By Katie Olleman
Friday marked our third whole day in Berlin. In the morning, we took a break from absorbing the hard 20th century history of Berlin and instead enjoyed how Germany has built upon its past. We went to visit the Reichstag. Like visiting the United States Capitol Building, security is tight. While we were free to take pictures within the building, we could not take any of the security checkpoint areas.
The Reichstag is a fascinating example of blending the old and the new. It has served as Germany's capitol through many rough times. The building first became damaged in a fire, which the Nazis blamed upon their political enemies including the Communists as well as the Jews. Then, the building became further damaged over the course of WWII so that at points throughout the building the walls are patchworks of new and old materials. Whilst occupied by Russia, the walls became graffitied upon by soldiers of many backgrounds. Instead of wiping away this graffiti, it has been preserved as a reminder of the occupation. The result is a powerful commentary upon Germany's recent history.
Crowning the Reichstag is the iconic glass dome. It of course symbolizes Germany's resolve to maintain transparency and never repeat the atrocities of the past. Beyond this, the dome is a masterpiece of beauty. Visitors such as ourselves may go up and peer through the glass roof below the dome at parliament. A stalactite of mirrors hangs down in which you may see your reflection as well as those below and above you fragmented many times. Then we climbed the double helix ramps up to the top. The view of the city was stunning as snow fell lightly upon the frozen land. Berlin's starkly forested parks spread out below, the Rhine wound along under low bridges, and the many cranes of Berlin's current building projects are peppered throughout the city. The Reichstag truly gives one a full perspective on Germany's past, present, and future.
For the afternoon, we met up with James from Checkpoint Charlie to visit Sachsenhausen Concentration Camp. However, we first needed to fetch lunch. During a brief layover between our bus out to the train station and our train, Donna sent all 15 of us students rushing to fetch lunch. However, upon realizing that there really was only one small sandwich place in the station to buy food, she instead stepped to the front of the line and told the lady working behind the counter that we'd like to take all the sandwiches behind the glass--about 20 sandwiches for 15 students and 3 adults. The cashier was a little stunned but happily obliged with selling her entire lunch stock. I heard rumor that the cook may have been a bit surprised to be called back already to make up more sandwiches.
Then we faced the cold afternoon and the chilling events of Sachsenhausen Concentration Camp with James as our guide. The camp was designed in the shape of a triangle and was a proto-design for all future Concentration camps. However, its size proved small and difficult to expand, so the triangle design was abandoned in future camps. Initially, it was used to house Nazi political opponents such as members of communist parties, but eventually practically every group which the Nazis persecuted entered Sachsenhausen Concentration Camp.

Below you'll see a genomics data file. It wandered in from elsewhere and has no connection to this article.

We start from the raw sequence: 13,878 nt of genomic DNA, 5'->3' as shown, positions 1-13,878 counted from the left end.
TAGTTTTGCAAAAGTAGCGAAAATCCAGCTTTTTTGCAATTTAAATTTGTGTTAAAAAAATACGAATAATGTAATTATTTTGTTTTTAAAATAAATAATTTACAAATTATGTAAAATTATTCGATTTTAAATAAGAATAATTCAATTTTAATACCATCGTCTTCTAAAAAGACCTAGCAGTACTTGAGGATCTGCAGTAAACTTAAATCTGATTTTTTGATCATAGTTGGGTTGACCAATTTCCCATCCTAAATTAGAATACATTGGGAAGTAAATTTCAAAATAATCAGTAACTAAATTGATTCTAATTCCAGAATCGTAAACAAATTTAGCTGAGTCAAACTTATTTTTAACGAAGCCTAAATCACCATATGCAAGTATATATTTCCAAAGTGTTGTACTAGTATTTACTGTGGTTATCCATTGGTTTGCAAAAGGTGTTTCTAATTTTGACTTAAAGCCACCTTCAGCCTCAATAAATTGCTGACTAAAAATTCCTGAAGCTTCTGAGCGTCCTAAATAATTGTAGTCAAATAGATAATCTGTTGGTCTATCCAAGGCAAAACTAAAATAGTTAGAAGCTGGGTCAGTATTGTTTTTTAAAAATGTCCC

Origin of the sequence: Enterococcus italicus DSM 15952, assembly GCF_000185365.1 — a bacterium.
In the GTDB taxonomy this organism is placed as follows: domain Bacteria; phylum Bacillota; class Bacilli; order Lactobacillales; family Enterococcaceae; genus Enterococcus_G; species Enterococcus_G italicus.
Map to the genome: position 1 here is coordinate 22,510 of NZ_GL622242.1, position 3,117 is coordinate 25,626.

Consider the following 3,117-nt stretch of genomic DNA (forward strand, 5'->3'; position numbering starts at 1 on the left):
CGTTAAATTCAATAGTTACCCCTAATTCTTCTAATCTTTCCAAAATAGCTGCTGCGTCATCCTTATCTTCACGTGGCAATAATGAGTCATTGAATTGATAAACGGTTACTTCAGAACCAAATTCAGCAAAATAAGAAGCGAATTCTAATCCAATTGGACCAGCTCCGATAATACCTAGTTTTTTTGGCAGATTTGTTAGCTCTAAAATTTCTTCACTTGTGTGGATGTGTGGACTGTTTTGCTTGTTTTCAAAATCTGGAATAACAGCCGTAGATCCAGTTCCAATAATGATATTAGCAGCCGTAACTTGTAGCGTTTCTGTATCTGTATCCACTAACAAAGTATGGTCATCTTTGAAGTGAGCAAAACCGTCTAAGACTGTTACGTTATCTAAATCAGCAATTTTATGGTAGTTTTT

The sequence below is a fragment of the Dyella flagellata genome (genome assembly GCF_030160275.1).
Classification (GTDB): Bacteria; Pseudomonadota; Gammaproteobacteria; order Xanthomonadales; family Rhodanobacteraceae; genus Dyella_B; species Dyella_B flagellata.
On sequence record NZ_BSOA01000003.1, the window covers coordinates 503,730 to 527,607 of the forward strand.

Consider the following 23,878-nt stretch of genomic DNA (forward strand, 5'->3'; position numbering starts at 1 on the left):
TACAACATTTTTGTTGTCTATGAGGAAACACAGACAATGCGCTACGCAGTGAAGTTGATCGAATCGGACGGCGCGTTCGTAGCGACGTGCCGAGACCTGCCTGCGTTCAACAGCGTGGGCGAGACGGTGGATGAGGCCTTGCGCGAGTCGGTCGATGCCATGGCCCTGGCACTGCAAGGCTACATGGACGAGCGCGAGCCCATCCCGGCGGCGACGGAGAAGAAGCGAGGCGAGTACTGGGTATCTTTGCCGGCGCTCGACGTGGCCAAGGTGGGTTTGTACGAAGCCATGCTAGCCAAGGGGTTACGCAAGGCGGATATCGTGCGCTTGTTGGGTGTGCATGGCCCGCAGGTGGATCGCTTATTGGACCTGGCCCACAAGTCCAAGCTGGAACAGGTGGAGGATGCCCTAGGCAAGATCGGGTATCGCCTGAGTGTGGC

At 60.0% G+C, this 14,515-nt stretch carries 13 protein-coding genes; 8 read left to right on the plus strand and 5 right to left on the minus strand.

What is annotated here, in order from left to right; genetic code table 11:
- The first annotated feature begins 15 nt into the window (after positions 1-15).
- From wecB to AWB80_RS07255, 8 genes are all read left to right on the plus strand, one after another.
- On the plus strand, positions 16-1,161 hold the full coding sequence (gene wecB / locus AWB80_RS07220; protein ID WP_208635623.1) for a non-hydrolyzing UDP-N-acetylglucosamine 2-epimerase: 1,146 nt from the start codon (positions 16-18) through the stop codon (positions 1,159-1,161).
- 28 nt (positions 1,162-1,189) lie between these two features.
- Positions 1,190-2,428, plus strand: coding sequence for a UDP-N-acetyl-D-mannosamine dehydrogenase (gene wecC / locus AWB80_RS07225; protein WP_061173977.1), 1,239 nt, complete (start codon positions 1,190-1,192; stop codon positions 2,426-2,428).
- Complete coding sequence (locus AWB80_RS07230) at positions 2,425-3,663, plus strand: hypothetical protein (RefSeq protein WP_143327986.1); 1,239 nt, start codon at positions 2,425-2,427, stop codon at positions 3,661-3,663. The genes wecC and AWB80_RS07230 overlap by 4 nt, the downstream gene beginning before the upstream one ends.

James emphasized that since the camp was in East Germany during the Cold War Era, when the visitor's center was first opened, the Soviets emphasized the atrocities the Nazis perpetrated upon the Communists. From this I discovered rather disturbingly that prior to WWII, both the Communist and Nazi parties in Germany had private armies which would brutalize and take hostage members of each other's parties during relative peace time.
The entire day within the camp was difficult. We saw reconstructions of the buildings that the Jews were housed in; the high security prison for political prisoners as well as camp dissidents, the barren land upon which the prisoners worked, and multiple places of mass murder (although Sachsenhausen Concentration Camp was more oriented towards housing prisoners until they died rather than directly executing them). As the temperatures were in the low teens farenheight, we also found ourselves battling cold while learning outside and just being able to warm up when James expertly timed visits into the reconstructed buildings. It's sobering to realize that each of us was bundled far warmer than those interred at the camp and that the temperatures would have dropped far lower than those we experienced.
On the long train ride home, James continued to tell us more about the camp and answer any questions we had up until the very last moment before our paths diverged. We were sad to say goodbye to him as he had been a wonderful, informative guide all throughout our time in Germany. Then we all bundled to the hostel where we enjoyed a good dinner and a free evening (which I spent some of playing cards with friends) to recuperate before our next adventure. - This time to Gottingen!